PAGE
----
“Rent” is now of legal age, and it’s rocking out to celebrate.
Jonathan Larson’s groundbreaking, Pulitzer-winning musical blew open the doors of musical theater in April 1996 and became a generation-defining show — a “Hair” for Gen-Xers and millennials. Now its 20th anniversary tour, which finally rolled into Minneapolis’ Orpheum Theatre on Tuesday for a weeklong run, demonstrates what all the fuss was about and why “Rent” retains its relevance, even if parts of it seem dated.
Like Puccini’s landmark opera “La Bohème” that inspired it, Larson’s musical is about a community of artists who forge a family in the crucible of struggle.
Musician Roger (Kaleb Wells), filmmaker Mark (Danny Harris Kornfeld) and performance artist Maureen (Katie LaMark) are among those scrambling to pay their rent in Manhattan’s rundown Alphabet City neighborhood.
They and their friends also face a tangle of emotions around love and life-or-death issues. Tom (Aaron Harrington), a teacher, and Angel (David Merino), a drag queen, are dealing with AIDS. Mimi (Skyler Volpe), an exotic dancer, is also HIV-positive and battles addiction.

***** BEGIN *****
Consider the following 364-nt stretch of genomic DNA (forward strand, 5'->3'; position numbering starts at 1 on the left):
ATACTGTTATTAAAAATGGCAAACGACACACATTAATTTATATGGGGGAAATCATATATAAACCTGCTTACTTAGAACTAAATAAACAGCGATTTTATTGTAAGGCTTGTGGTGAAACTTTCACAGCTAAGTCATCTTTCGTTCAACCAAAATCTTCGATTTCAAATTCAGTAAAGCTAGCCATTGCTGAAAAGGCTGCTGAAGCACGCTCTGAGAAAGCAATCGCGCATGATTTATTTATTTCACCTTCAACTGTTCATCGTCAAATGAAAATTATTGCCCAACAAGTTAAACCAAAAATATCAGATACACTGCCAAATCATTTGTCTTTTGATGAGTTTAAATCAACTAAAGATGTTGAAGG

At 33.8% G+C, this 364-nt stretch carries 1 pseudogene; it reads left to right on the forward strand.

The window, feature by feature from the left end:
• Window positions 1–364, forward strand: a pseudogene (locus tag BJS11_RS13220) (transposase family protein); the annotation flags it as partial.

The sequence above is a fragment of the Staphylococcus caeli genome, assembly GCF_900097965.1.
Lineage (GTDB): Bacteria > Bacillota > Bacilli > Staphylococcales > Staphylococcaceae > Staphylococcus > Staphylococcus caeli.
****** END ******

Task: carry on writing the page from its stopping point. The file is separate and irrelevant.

Like Tony Kushner’s 1991 “Angels in America,” “Rent” features same-sex couples as normative, a breakthrough in its day. The music also spoke to the times, with quick-changing, genre-hopping songs that seem like they were written for kids with attention deficit — or a generation accustomed to listening to music on shuffle play.
In some ways, the show seems quaint. When is the last time you used a public telephone, let alone one with a long cord? And some of the things that made “Rent” urgent in 1996 no longer are pressing public issues. AIDS is not the scary death sentence that it once seemed. Drug addiction, however, remains very pertinent in a nation confronting an opioid epidemic and a rise in heroin use.
However, all of that takes second fiddle to the music and performances in this energetic revival, which re-creates Michael Greif’s original direction.
The show throbs with energy, verve and keening emotion, sometimes feeling like a rock concert. The cast is enthusiastic and capable, with showstopping moments from Merino, whose Angel lights up the stage like the Christmas costume he sports, and Volpe, whose dancing is electric.
The evergreen message in “Rent” is that hope and joy can conquer fear and loathing, as embodied by the landlord and by police. It is a show that celebrates a year in the life of these artists, and it resonates, showing us that hearts can triumph, even over death, in this “season of love.”